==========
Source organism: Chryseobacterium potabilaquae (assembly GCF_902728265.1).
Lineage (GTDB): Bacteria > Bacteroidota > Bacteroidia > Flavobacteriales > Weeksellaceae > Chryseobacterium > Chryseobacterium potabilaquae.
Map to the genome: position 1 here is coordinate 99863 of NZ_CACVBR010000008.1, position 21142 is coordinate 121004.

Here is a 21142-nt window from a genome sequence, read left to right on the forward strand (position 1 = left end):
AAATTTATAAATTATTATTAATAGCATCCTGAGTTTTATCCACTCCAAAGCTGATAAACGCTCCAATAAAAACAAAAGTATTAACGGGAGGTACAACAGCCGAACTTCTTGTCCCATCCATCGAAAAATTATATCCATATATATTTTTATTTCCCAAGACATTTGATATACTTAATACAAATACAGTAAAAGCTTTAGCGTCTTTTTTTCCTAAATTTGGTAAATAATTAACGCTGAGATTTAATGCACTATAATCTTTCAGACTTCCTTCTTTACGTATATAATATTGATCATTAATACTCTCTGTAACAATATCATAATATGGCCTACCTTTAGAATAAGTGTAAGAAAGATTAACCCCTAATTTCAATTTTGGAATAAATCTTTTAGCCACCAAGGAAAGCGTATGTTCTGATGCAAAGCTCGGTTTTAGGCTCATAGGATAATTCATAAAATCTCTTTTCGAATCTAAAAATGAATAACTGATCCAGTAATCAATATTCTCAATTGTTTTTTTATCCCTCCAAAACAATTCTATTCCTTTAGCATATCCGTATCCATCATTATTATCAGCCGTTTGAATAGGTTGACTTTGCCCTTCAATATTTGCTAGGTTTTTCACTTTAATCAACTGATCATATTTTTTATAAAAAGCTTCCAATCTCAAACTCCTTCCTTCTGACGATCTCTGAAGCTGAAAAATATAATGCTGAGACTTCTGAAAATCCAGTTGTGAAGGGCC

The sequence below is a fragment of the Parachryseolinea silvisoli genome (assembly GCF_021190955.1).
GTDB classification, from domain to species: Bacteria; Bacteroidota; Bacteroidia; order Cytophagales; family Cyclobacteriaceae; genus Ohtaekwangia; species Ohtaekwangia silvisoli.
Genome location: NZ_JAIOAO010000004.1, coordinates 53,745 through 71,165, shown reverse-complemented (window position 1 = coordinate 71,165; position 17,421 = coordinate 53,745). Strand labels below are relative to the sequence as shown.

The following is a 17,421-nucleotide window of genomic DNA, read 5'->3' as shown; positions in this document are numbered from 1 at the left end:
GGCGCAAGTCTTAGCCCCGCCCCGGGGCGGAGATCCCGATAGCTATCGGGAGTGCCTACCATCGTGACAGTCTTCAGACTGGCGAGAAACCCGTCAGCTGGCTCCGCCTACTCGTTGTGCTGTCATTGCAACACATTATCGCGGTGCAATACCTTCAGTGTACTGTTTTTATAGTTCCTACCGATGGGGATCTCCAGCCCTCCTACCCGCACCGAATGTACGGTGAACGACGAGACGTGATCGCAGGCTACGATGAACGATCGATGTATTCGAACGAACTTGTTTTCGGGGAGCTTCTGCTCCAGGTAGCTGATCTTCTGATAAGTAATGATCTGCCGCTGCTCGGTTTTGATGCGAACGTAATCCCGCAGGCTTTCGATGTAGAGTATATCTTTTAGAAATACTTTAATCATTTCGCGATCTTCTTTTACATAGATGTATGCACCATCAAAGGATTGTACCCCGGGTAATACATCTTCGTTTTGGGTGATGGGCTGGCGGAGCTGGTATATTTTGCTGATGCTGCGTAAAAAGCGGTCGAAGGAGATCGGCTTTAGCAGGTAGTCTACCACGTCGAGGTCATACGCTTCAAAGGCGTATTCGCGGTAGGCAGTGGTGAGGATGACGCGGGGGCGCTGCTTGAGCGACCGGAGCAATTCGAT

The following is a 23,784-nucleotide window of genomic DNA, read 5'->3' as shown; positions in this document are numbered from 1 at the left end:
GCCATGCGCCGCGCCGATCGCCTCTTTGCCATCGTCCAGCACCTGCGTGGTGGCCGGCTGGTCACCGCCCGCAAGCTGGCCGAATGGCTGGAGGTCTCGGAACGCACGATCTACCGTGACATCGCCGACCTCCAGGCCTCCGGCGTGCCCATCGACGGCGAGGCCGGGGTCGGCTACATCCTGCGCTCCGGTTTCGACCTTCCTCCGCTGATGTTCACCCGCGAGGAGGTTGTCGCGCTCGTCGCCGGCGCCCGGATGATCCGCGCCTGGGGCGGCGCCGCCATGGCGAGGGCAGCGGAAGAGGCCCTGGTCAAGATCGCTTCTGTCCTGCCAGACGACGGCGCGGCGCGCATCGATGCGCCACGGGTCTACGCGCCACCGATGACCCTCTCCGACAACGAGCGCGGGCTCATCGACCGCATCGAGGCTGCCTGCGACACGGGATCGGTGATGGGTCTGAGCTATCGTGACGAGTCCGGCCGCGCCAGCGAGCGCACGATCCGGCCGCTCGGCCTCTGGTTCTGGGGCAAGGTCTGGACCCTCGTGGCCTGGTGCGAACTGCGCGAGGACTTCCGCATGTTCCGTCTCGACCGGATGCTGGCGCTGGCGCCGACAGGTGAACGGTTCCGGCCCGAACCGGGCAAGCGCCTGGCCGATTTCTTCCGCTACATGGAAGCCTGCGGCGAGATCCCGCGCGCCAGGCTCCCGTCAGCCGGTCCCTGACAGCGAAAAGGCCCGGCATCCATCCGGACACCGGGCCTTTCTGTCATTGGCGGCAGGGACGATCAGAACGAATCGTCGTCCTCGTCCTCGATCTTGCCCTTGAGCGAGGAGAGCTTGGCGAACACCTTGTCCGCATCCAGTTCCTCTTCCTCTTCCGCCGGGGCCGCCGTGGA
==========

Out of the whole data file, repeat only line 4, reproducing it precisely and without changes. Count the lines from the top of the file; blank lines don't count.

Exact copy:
Here is a 21142-nt window from a genome sequence, read left to right on the forward strand (position 1 = left end):